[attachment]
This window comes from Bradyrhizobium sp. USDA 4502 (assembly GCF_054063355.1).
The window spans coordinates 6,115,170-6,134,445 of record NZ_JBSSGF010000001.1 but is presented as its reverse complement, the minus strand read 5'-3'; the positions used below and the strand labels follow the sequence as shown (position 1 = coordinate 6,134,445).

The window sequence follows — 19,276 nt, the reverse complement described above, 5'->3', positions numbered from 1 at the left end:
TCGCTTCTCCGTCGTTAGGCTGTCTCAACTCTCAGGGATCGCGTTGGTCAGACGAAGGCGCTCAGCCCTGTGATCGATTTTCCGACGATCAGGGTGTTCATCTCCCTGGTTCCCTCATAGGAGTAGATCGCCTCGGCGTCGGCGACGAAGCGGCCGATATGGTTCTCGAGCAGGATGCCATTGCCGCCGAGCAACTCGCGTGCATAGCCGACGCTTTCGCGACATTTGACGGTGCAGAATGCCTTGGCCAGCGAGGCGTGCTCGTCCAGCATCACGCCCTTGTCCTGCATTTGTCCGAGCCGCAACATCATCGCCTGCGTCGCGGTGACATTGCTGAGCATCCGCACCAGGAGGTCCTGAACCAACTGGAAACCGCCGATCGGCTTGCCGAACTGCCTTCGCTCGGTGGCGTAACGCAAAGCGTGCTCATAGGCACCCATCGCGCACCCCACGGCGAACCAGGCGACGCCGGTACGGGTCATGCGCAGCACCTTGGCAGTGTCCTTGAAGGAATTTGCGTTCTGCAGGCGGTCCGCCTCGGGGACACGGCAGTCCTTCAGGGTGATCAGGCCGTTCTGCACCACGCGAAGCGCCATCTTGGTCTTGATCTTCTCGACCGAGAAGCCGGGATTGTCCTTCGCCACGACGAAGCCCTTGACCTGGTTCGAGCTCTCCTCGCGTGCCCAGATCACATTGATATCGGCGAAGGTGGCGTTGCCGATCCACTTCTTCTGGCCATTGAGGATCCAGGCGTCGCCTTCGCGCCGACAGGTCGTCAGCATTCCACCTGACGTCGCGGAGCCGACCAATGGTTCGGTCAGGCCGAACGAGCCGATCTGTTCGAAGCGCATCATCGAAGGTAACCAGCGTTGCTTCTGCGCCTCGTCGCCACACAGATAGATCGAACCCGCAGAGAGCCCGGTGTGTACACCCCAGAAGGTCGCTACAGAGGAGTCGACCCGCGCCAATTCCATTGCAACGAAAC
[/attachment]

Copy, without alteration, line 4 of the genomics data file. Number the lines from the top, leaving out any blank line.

TCGCTTCTCCGTCGTTAGGCTGTCTCAACTCTCAGGGATCGCGTTGGTCAGACGAAGGCGCTCAGCCCTGTGATCGATTTTCCGACGATCAGGGTGTTCATCTCCCTGGTTCCCTCATAGGAGTAGATCGCCTCGGCGTCGGCGACGAAGCGGCCGATATGGTTCTCGAGCAGGATGCCATTGCCGCCGAGCAACTCGCGTGCATAGCCGACGCTTTCGCGACATTTGACGGTGCAGAATGCCTTGGCCAGCGAGGCGTGCTCGTCCAGCATCACGCCCTTGTCCTGCATTTGTCCGAGCCGCAACATCATCGCCTGCGTCGCGGTGACATTGCTGAGCATCCGCACCAGGAGGTCCTGAACCAACTGGAAACCGCCGATCGGCTTGCCGAACTGCCTTCGCTCGGTGGCGTAACGCAAAGCGTGCTCATAGGCACCCATCGCGCACCCCACGGCGAACCAGGCGACGCCGGTACGGGTCATGCGCAGCACCTTGGCAGTGTCCTTGAAGGAATTTGCGTTCTGCAGGCGGTCCGCCTCGGGGACACGGCAGTCCTTCAGGGTGATCAGGCCGTTCTGCACCACGCGAAGCGCCATCTTGGTCTTGATCTTCTCGACCGAGAAGCCGGGATTGTCCTTCGCCACGACGAAGCCCTTGACCTGGTTCGAGCTCTCCTCGCGTGCCCAGATCACATTGATATCGGCGAAGGTGGCGTTGCCGATCCACTTCTTCTGGCCATTGAGGATCCAGGCGTCGCCTTCGCGCCGACAGGTCGTCAGCATTCCACCTGACGTCGCGGAGCCGACCAATGGTTCGGTCAGGCCGAACGAGCCGATCTGTTCGAAGCGCATCATCGAAGGTAACCAGCGTTGCTTCTGCGCCTCGTCGCCACACAGATAGATCGAACCCGCAGAGAGCCCGGTGTGTACACCCCAGAAGGTCGCTACAGAGGAGTCGACCCGCGCCAATTCCATTGCAACGAAAC